CHRISTIAN HEALTH CARE AND AIDS PREVENTION
In the developed world the major means by which HIV/AIDS is transmitted is homosexual anal
sex. Most of those who contract the disease in this manner are able to qualify for
treatment. This situation is in stark contrast to that in the developing world where
HIV/AIDS is heterosexually transmitted and very few victims receive the medications which
prevent the onset of complications and death. Even in developed countries, those who
acquire HIV/AIDS through intravenous drug use or heterosexual relations are often
neglected by the health care system.
For those who have access to the newest forms of treatment the prognosis is very
positive. While the newest drug regimes are expensive, they appear to delay significantly
and perhaps permanently the onset of the most serious complications associated with the
disease including early mortality. As HIV/AIDS becomes a chronic rather than almost always
fatal disease an entirely new set of problems faces health care providers.
Prevention is still extremely important. Each infected person will need years of
expensive treatment. The latest research suggests that even the best of the new drugs do
not eliminate hidden reservoirs of the virus.
Of even more concern is the problem of the creation and proliferation of drug resistant
strains of the virus. A patient does not take the prescribed medications on schedule risks
developing a resistant strain of the virus. The fact that drug resistant strains of the
virus are appearing among those newly infected and previously untreated suggests that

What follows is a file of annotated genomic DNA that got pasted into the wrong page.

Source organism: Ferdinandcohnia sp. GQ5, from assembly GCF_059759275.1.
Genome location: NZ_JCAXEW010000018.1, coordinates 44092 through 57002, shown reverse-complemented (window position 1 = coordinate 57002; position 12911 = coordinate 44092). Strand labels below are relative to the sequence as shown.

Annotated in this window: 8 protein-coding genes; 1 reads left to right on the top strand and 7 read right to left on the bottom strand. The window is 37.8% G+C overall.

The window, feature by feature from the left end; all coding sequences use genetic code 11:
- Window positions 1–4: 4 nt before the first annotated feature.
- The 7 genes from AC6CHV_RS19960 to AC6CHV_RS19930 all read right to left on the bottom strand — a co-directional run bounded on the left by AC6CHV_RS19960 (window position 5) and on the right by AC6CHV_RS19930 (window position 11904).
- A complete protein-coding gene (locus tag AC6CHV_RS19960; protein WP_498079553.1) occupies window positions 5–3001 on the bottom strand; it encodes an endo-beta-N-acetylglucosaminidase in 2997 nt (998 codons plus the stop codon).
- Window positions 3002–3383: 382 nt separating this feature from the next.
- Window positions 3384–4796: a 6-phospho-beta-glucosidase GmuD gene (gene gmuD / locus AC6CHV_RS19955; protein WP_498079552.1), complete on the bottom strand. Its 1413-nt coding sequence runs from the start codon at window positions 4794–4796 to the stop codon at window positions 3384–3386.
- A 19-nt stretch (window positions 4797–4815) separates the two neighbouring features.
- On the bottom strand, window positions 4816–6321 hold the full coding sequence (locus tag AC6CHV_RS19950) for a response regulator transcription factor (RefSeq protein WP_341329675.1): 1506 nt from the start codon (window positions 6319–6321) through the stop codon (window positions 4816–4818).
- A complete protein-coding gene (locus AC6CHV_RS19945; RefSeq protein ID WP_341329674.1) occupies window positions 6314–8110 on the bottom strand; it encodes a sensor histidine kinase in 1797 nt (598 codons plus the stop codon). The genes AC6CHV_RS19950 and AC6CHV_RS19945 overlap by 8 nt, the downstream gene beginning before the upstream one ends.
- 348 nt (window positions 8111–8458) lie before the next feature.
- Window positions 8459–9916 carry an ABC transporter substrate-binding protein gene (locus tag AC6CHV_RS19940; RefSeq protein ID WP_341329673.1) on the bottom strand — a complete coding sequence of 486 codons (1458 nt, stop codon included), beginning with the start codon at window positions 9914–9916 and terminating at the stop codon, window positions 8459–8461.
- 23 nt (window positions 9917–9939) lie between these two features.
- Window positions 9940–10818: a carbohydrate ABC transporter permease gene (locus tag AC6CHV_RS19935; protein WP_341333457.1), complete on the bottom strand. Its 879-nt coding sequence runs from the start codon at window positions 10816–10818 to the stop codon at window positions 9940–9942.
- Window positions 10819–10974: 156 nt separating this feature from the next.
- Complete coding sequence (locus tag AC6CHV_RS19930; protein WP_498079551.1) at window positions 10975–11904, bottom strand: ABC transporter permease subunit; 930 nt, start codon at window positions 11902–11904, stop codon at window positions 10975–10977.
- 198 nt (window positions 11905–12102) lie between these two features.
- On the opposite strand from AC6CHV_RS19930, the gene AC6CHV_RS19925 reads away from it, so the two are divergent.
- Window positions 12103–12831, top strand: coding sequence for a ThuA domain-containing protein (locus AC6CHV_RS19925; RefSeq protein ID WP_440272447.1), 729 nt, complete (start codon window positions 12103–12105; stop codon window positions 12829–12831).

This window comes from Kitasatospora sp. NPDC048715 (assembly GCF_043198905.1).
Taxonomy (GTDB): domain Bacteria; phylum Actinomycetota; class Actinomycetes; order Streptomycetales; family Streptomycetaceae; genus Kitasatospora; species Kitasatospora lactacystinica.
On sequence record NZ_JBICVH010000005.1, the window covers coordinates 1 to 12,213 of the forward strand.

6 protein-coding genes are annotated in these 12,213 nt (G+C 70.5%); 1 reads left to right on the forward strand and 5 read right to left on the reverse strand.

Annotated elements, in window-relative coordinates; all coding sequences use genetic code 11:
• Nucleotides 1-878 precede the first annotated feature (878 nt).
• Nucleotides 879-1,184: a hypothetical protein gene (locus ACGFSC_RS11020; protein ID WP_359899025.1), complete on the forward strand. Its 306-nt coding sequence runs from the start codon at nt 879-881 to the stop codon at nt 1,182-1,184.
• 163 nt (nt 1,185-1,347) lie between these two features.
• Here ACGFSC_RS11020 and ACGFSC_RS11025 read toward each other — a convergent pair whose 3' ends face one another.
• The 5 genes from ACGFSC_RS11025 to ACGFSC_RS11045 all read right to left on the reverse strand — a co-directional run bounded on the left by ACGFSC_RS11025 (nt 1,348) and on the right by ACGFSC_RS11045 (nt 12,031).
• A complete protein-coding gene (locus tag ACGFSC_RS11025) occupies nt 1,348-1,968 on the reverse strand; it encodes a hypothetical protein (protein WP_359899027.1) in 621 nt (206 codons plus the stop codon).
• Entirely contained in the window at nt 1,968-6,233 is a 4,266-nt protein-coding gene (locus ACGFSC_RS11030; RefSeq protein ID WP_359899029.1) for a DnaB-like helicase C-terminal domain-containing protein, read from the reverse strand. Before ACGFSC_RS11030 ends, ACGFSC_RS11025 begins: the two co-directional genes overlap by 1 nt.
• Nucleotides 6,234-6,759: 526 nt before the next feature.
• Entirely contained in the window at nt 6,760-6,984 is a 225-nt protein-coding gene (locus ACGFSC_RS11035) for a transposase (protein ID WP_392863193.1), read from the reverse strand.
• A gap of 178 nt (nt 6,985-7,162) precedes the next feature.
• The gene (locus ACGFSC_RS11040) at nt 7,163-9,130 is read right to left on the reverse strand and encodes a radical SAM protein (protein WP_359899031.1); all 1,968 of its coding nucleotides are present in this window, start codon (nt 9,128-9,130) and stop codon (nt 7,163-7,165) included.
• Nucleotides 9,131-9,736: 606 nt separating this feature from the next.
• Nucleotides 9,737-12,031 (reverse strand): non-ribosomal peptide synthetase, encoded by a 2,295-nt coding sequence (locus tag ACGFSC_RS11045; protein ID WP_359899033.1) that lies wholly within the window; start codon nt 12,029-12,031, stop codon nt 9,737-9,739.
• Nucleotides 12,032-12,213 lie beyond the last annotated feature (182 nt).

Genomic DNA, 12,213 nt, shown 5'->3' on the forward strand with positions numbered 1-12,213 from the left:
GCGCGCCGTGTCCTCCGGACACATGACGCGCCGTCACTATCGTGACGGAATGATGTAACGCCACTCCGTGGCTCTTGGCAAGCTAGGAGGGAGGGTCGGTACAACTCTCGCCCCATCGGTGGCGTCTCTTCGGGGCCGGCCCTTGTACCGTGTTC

those infected and under treatment are continuing to engage in activities which spread the
virus -- particularly unprotected anal sex.
Health care providers need access to accurate information about homosexuality in order
to understand homosexually active HIV/AIDS patients and to provide comprehensive care.
Unfortunately because the homosexual community is involved in a political battle, the
activist want to portray homosexuality as just like heterosexuality except for one small
difference. They most particularly do not want to expose the behavior patterns of the 50%
of homosexuals at risk for HIV/AIDS.
At the beginning of the HIV/AIDS epidemic, homosexual activists insisted that it was
merely by chance that the infection struck their community first and that it was only a
matter of time before HIV/AIDS was equally prevalent in the heterosexual community. They
insisted that condom education would control the spread of the disease and that there was
no need to institute commonly used public health measures such as contact tracing to
control the epidemic.
Many people continue to accept the claims of the homosexual activists at face value,
when in fact all the research shows that the education campaign, after a small initial
success, has failed to stop the epidemic. Epidemiologists now predict that for the
foreseeable future one out of two men who have sex with men will become HIV positive.
While this is less that the 60% to 70% infection rate seen in the early days of the
epidemic in the epicenters of infection like San Francisco, it is still a staggering
HIV/AIDS is not the only health risk for men who have sex with men. Hepatitis C is